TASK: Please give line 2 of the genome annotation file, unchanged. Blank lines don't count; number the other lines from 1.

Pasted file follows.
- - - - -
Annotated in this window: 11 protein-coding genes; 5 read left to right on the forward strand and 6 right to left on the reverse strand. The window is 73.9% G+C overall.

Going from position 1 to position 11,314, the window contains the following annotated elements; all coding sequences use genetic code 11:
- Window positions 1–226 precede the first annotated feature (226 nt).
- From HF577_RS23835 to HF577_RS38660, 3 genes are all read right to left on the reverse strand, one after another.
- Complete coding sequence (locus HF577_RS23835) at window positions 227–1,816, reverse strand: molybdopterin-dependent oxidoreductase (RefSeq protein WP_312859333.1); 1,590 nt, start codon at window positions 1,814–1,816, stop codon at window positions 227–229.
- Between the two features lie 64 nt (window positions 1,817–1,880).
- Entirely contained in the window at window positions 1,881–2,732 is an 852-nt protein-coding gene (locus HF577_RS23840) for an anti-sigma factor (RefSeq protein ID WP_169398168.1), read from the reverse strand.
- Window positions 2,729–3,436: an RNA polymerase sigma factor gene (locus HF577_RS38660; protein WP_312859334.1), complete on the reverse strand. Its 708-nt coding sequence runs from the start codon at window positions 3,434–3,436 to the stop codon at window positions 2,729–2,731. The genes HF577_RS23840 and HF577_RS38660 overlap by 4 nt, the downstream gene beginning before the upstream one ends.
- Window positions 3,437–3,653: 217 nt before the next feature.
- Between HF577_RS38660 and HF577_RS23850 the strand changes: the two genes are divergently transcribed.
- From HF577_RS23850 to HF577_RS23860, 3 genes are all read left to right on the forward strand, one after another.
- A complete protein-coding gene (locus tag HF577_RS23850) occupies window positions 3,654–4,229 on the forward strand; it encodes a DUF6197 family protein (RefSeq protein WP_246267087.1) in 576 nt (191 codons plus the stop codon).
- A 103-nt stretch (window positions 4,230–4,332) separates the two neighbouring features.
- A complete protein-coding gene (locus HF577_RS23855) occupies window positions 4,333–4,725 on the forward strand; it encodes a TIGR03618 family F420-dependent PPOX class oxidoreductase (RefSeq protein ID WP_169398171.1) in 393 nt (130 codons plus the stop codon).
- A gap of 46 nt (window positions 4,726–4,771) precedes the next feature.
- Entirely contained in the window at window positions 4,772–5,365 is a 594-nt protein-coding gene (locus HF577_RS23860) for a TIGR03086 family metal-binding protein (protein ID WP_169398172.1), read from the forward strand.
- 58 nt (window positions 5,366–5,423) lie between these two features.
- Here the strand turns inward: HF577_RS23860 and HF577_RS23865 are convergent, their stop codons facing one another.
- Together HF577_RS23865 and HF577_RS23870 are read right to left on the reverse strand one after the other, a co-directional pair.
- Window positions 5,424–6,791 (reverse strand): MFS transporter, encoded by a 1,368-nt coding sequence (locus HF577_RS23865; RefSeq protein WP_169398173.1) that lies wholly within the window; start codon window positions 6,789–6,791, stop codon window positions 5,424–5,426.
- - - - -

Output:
Going from position 1 to position 11,314, the window contains the following annotated elements; all coding sequences use genetic code 11: